The Fifth is a 119 yard par 3. The elevated tee looks down on to the green with water in front and bunkers front and back. The green is wide and shallow and the hill behind rises up suddenly. It reminded me of Golden Bell at Augusta, which I have only seen on my television. There are a good amount of similarities in geography, hazard placement and green dimensions but the tee angle is significantly different. It’s a forced carry shot and one that must be precise based on the shallowness of the green. It’s an all or nothing hole, meaning the golfer is likely either walking away with par or better or double or worse, but rarely anything in between.
The Sixth is a 521 yard par 5. One of the hillier holes of the course, we go up and around to the right, swooping down to the water and green beyond. The bunkers on the right off the tee may push the golfer’s intended line more to the left towards the trees but I’m not that smart. I was going to go right over them and of course was 2 inches short, the sand seemingly clawing the ball back into the depths of the bunker. The fairway turns right around those bunkers, then heads downhill. Water is between the fairway and green, so those who want to go for it in two must pull off a fairly surgical shot. The green is deeper than it looks but does its job in mandating accuracy or else.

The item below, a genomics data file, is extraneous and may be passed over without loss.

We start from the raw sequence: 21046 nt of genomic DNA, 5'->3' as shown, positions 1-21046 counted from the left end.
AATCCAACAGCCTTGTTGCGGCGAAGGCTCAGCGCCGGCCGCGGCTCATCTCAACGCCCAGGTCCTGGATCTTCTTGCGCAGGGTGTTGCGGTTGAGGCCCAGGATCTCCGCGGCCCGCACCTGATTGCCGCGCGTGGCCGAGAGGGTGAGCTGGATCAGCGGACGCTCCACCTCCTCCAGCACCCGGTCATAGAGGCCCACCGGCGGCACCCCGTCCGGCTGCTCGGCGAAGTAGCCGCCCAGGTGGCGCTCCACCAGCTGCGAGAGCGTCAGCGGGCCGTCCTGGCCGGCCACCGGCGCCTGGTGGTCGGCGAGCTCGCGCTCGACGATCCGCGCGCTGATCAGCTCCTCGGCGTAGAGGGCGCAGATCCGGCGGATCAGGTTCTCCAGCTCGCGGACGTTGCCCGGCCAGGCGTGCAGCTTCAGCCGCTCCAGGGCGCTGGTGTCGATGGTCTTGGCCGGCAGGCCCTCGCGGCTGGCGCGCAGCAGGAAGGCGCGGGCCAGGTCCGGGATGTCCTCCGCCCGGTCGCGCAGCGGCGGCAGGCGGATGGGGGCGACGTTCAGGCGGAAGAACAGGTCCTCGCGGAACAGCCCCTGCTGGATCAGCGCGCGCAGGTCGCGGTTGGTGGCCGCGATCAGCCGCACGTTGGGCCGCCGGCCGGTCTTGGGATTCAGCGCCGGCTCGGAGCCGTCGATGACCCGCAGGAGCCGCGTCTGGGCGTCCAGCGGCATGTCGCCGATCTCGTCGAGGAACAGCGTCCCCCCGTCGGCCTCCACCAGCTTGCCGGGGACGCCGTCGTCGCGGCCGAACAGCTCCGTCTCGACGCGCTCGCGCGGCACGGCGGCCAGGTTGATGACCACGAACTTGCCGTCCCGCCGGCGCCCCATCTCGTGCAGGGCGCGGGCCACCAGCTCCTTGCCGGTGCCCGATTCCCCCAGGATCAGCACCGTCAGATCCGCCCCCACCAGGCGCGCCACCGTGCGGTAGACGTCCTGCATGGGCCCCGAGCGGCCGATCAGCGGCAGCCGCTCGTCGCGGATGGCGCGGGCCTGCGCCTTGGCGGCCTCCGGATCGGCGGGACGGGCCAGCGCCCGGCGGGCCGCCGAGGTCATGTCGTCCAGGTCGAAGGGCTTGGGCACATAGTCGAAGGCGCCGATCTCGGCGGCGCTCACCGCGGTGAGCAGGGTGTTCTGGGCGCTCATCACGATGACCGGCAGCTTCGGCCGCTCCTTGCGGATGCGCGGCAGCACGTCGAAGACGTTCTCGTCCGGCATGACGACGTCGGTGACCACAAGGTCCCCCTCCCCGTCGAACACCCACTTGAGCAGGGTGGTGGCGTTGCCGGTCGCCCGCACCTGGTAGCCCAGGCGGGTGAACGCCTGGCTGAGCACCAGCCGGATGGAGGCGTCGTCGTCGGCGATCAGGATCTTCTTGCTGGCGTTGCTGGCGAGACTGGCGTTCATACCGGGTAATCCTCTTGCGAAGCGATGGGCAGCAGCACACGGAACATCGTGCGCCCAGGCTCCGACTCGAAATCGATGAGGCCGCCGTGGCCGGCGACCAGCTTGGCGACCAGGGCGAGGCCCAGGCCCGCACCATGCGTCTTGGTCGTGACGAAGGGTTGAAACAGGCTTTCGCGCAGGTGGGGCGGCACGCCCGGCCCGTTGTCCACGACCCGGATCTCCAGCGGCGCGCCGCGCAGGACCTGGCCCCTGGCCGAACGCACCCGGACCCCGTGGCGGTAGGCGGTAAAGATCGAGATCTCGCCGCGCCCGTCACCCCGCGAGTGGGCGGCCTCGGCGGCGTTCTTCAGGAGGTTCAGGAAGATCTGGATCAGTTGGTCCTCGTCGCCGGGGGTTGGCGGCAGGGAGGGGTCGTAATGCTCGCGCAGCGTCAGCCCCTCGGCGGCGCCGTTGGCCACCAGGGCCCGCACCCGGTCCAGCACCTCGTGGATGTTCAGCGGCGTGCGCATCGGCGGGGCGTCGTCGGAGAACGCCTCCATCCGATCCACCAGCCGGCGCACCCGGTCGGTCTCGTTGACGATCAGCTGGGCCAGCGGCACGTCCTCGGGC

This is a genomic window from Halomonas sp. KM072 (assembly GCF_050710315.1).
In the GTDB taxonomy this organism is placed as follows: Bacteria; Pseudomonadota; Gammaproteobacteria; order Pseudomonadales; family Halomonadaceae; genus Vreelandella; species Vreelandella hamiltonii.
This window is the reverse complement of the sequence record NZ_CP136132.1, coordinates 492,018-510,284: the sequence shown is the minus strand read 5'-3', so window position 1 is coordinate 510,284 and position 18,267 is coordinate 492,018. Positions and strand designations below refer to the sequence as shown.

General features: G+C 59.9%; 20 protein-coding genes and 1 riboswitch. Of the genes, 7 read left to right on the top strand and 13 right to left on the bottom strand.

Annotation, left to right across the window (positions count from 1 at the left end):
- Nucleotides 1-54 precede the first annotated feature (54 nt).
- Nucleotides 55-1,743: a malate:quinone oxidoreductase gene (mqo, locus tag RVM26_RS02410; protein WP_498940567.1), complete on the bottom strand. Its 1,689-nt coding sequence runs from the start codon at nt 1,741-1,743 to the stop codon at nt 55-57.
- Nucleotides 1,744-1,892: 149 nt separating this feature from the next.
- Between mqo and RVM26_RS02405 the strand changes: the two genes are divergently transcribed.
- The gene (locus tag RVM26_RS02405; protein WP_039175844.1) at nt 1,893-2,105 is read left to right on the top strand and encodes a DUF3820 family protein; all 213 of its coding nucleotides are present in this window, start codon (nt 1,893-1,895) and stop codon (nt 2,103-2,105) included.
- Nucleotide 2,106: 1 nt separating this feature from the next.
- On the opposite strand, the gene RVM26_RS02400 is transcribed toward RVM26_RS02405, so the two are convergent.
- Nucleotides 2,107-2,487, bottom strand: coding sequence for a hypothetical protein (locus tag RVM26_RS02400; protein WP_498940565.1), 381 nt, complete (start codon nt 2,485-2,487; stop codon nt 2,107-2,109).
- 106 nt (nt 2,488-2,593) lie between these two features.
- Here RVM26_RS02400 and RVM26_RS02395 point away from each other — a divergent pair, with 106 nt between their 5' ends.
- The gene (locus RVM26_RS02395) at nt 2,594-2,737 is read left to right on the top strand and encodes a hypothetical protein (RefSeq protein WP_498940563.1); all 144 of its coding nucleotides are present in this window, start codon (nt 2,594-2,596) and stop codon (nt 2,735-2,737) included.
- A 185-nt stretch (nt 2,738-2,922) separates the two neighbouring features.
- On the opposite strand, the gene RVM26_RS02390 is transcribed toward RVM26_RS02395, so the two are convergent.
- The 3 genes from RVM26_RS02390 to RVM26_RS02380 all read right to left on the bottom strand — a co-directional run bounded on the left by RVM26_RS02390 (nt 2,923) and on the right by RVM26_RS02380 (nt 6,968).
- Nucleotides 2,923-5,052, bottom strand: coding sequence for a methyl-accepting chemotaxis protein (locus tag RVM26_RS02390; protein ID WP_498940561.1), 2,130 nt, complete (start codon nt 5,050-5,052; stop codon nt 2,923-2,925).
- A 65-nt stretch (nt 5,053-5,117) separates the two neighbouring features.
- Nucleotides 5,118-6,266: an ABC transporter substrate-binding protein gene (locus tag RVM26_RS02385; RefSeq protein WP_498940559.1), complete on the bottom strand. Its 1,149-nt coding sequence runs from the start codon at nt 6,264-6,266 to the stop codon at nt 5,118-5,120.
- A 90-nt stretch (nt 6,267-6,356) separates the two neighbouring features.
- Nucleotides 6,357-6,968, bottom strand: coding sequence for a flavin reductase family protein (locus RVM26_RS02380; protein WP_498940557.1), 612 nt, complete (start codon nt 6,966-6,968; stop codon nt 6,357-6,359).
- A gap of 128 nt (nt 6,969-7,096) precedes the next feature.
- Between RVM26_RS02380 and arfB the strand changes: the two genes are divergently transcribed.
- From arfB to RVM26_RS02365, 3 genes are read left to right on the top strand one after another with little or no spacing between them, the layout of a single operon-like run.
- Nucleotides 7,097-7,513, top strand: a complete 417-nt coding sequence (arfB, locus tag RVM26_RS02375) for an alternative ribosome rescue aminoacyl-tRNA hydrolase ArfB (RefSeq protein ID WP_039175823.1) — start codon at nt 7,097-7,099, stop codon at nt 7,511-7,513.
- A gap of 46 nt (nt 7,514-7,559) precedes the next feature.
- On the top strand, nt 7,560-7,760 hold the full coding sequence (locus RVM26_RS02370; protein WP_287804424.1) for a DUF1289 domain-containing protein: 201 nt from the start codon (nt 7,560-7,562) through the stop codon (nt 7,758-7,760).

The Seventh is a 140 yard par 3. Another forced carry over water yet the green has more depth and flange out in different areas. Bunkers are in the rear. The flanges and a bunker at the rear are among the changes.